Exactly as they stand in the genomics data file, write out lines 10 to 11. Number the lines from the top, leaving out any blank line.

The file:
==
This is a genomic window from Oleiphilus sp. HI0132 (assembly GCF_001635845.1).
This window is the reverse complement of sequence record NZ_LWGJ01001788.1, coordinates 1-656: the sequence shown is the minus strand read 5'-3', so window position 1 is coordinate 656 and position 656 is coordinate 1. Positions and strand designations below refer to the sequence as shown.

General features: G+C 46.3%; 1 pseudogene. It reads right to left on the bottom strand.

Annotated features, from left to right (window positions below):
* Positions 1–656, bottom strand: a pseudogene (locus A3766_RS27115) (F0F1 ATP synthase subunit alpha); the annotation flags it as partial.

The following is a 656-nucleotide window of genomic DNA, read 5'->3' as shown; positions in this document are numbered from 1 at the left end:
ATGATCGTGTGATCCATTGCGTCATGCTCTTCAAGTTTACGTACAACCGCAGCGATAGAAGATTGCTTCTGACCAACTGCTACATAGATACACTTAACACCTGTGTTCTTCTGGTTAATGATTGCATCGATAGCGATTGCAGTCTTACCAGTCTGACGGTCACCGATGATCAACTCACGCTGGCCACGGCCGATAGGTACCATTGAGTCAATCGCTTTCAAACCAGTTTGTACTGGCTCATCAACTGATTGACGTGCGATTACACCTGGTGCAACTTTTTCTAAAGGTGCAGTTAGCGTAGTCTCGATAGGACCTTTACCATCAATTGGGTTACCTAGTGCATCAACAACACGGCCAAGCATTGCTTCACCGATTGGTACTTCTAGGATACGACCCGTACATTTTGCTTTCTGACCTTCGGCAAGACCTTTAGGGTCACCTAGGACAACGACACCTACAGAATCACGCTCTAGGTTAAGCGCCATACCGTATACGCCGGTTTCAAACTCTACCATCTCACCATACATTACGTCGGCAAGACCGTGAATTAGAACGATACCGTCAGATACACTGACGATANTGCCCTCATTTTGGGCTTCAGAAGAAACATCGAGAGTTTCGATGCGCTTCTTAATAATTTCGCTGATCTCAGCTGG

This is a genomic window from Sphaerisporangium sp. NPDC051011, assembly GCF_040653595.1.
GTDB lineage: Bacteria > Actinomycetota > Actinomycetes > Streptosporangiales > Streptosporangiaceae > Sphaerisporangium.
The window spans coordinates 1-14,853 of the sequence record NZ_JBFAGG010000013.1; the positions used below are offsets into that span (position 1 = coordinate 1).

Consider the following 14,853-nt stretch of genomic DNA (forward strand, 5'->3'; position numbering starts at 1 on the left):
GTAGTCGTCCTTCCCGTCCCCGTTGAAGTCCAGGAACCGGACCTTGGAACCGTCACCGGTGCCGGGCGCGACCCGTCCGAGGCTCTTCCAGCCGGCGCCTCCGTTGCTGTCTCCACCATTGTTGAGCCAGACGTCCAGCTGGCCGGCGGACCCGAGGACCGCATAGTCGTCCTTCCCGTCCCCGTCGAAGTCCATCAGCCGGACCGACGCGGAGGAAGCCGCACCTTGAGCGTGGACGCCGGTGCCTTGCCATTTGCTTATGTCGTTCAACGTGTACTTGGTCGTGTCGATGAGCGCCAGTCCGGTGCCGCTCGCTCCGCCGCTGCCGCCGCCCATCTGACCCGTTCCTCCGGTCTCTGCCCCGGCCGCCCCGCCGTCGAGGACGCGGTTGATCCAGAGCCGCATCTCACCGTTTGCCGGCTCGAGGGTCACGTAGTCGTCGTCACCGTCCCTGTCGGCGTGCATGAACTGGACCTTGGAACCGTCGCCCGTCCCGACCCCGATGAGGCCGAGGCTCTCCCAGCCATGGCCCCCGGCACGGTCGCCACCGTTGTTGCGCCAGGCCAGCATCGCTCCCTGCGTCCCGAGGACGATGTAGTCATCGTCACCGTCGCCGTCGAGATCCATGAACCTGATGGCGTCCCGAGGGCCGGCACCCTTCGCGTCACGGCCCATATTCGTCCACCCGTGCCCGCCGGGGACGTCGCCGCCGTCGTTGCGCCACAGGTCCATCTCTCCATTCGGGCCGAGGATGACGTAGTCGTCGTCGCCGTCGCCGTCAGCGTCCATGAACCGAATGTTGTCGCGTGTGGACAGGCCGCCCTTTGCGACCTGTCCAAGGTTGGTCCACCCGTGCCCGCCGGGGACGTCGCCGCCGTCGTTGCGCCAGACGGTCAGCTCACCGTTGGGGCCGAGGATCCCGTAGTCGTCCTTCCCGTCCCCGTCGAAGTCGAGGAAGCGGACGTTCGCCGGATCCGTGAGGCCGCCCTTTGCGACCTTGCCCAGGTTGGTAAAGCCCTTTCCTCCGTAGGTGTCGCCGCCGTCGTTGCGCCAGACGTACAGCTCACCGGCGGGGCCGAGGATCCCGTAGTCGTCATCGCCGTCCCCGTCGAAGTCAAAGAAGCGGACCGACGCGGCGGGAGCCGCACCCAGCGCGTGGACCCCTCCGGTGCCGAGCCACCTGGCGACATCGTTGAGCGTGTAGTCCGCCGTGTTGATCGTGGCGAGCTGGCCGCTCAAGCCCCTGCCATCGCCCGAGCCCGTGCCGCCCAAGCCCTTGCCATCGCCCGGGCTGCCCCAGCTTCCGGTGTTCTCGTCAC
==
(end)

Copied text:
The window spans coordinates 1-14,853 of the sequence record NZ_JBFAGG010000013.1; the positions used below are offsets into that span (position 1 = coordinate 1).

Consider the following 14,853-nt stretch of genomic DNA (forward strand, 5'->3'; position numbering starts at 1 on the left):